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Most Victims of Human Trafficking are Women, Children from Poor Countries - 2003-05-14

The United Nations says trafficking of human beings for prostitution and slave labor has become one of the fastest growing worldwide problems.

The U.N. Office on Drugs and Crime says its new global database indicates that most victims of trafficking in human beings are women and children from poor countries.

The organization says typically people are recruited from moderately poor countries, transported through Central Asia and Eastern Europe and end up in affluent countries. The major regions of origin are Asia, the former Soviet Republics, and Africa.

Many people are tricked by traffickers and told they will have a better life or job. Once at their destination they are deprived of personal documents and enslaved to work as unpaid prostitutes or domestic servants. Many are beaten, and they are often regarded as criminals by the authorities.

Director Kevin Bales, of the Washington-based group called "Free the Slaves," wants to see tougher penalties for what he calls "modern slavery". Mr. Bales, a consultant to the United Nations, says it is important to understand the roots of human trafficking.

"The U.S. and Western Europe, being the richest countries in the World, often have people being trafficked into them from almost all other poorer countries," he said. "But also it means those countries that suffered tremendous shocks either through conflict, like Bosnia, through economic difficulties, like Eastern Europe or Russia or even from environmental destruction like parts of India and Brazil. Those areas which have received these kinds of tumultuous shocks create the situation in which people become vulnerable, economically vulnerable, socially vulnerable, and economically vulnerable, and when they become vulnerable they become desperate and desperation is what human traffickers use to trick people into a situation where they can be trafficked from one country into another."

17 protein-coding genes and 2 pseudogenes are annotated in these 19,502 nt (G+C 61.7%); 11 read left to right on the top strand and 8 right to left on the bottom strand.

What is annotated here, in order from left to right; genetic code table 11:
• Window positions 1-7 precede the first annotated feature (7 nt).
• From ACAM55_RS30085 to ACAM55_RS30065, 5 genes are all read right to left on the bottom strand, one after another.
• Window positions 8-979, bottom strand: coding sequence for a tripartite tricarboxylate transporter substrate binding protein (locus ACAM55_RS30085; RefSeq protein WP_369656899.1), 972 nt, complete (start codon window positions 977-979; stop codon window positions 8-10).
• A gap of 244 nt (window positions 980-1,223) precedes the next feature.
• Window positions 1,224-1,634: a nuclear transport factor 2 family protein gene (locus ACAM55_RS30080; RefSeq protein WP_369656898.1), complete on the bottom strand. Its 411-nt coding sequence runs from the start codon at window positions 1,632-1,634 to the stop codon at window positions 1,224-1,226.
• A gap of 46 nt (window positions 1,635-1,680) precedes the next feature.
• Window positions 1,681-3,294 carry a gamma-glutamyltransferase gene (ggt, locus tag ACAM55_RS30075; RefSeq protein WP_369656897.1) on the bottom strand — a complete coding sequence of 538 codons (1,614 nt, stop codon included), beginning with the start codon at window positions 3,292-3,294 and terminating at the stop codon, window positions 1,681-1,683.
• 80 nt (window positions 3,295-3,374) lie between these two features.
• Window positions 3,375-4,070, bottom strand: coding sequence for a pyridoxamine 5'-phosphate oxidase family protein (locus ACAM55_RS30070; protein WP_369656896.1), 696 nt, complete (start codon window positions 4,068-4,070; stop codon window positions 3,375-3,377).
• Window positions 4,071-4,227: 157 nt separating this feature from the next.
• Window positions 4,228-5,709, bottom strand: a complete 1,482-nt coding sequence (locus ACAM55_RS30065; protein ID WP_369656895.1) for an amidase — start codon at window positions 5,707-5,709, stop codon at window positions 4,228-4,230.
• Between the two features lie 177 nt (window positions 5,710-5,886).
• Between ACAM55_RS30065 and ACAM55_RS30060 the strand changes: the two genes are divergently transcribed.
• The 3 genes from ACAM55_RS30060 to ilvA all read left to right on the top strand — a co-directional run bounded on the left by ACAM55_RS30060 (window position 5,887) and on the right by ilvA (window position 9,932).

Mr. Bales wants governments to give more support to the victims.

The U.N. Office on Drugs and Crime says there are more than 700,000 victims of human trafficking each year.